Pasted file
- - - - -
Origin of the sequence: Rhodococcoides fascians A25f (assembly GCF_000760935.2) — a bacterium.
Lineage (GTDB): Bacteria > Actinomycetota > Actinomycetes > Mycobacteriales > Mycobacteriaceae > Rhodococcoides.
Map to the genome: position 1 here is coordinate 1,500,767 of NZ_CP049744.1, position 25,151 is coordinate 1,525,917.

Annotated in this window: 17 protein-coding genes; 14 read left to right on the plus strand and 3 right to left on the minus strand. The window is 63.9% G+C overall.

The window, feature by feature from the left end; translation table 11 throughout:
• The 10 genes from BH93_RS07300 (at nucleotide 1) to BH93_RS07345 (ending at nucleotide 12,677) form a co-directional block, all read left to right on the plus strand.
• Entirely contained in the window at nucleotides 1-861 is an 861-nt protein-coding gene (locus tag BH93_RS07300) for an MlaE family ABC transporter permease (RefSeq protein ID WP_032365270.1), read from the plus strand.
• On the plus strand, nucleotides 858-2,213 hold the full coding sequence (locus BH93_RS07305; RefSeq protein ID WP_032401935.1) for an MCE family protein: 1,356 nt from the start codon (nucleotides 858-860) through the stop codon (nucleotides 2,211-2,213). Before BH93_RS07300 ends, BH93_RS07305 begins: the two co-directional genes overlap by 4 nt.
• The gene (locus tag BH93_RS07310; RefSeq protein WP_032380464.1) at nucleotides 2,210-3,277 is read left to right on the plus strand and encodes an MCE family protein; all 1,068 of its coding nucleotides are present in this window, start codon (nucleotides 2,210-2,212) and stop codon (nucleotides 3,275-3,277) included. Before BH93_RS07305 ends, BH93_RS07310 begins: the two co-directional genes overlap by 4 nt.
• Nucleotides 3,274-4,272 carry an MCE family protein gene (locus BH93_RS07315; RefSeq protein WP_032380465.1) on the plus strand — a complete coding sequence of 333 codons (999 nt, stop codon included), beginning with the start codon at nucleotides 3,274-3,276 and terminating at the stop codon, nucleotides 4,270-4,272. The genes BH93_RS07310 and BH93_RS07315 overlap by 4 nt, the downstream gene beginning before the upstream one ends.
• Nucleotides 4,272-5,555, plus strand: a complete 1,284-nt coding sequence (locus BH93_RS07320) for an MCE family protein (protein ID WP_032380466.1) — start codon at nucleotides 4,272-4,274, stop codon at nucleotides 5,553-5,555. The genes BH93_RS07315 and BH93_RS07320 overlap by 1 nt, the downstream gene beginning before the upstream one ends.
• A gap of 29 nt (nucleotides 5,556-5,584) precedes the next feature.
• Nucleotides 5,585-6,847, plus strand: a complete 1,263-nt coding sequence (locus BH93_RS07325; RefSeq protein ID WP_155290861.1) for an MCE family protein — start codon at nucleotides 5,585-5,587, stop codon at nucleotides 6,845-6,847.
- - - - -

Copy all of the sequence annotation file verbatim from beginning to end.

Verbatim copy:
Origin of the sequence: Rhodococcoides fascians A25f (assembly GCF_000760935.2) — a bacterium.
Lineage (GTDB): Bacteria > Actinomycetota > Actinomycetes > Mycobacteriales > Mycobacteriaceae > Rhodococcoides.
Map to the genome: position 1 here is coordinate 1,500,767 of NZ_CP049744.1, position 25,151 is coordinate 1,525,917.

Annotated in this window: 17 protein-coding genes; 14 read left to right on the plus strand and 3 right to left on the minus strand. The window is 63.9% G+C overall.

The window, feature by feature from the left end; translation table 11 throughout:
• The 10 genes from BH93_RS07300 (at nucleotide 1) to BH93_RS07345 (ending at nucleotide 12,677) form a co-directional block, all read left to right on the plus strand.
• Entirely contained in the window at nucleotides 1-861 is an 861-nt protein-coding gene (locus tag BH93_RS07300) for an MlaE family ABC transporter permease (RefSeq protein ID WP_032365270.1), read from the plus strand.
• On the plus strand, nucleotides 858-2,213 hold the full coding sequence (locus BH93_RS07305; RefSeq protein ID WP_032401935.1) for an MCE family protein: 1,356 nt from the start codon (nucleotides 858-860) through the stop codon (nucleotides 2,211-2,213). Before BH93_RS07300 ends, BH93_RS07305 begins: the two co-directional genes overlap by 4 nt.
• The gene (locus tag BH93_RS07310; RefSeq protein WP_032380464.1) at nucleotides 2,210-3,277 is read left to right on the plus strand and encodes an MCE family protein; all 1,068 of its coding nucleotides are present in this window, start codon (nucleotides 2,210-2,212) and stop codon (nucleotides 3,275-3,277) included. Before BH93_RS07305 ends, BH93_RS07310 begins: the two co-directional genes overlap by 4 nt.
• Nucleotides 3,274-4,272 carry an MCE family protein gene (locus BH93_RS07315; RefSeq protein WP_032380465.1) on the plus strand — a complete coding sequence of 333 codons (999 nt, stop codon included), beginning with the start codon at nucleotides 3,274-3,276 and terminating at the stop codon, nucleotides 4,270-4,272. The genes BH93_RS07310 and BH93_RS07315 overlap by 4 nt, the downstream gene beginning before the upstream one ends.
• Nucleotides 4,272-5,555, plus strand: a complete 1,284-nt coding sequence (locus BH93_RS07320) for an MCE family protein (protein ID WP_032380466.1) — start codon at nucleotides 4,272-4,274, stop codon at nucleotides 5,553-5,555. The genes BH93_RS07315 and BH93_RS07320 overlap by 1 nt, the downstream gene beginning before the upstream one ends.
• A gap of 29 nt (nucleotides 5,556-5,584) precedes the next feature.
• Nucleotides 5,585-6,847, plus strand: a complete 1,263-nt coding sequence (locus BH93_RS07325; RefSeq protein ID WP_155290861.1) for an MCE family protein — start codon at nucleotides 5,585-5,587, stop codon at nucleotides 6,845-6,847.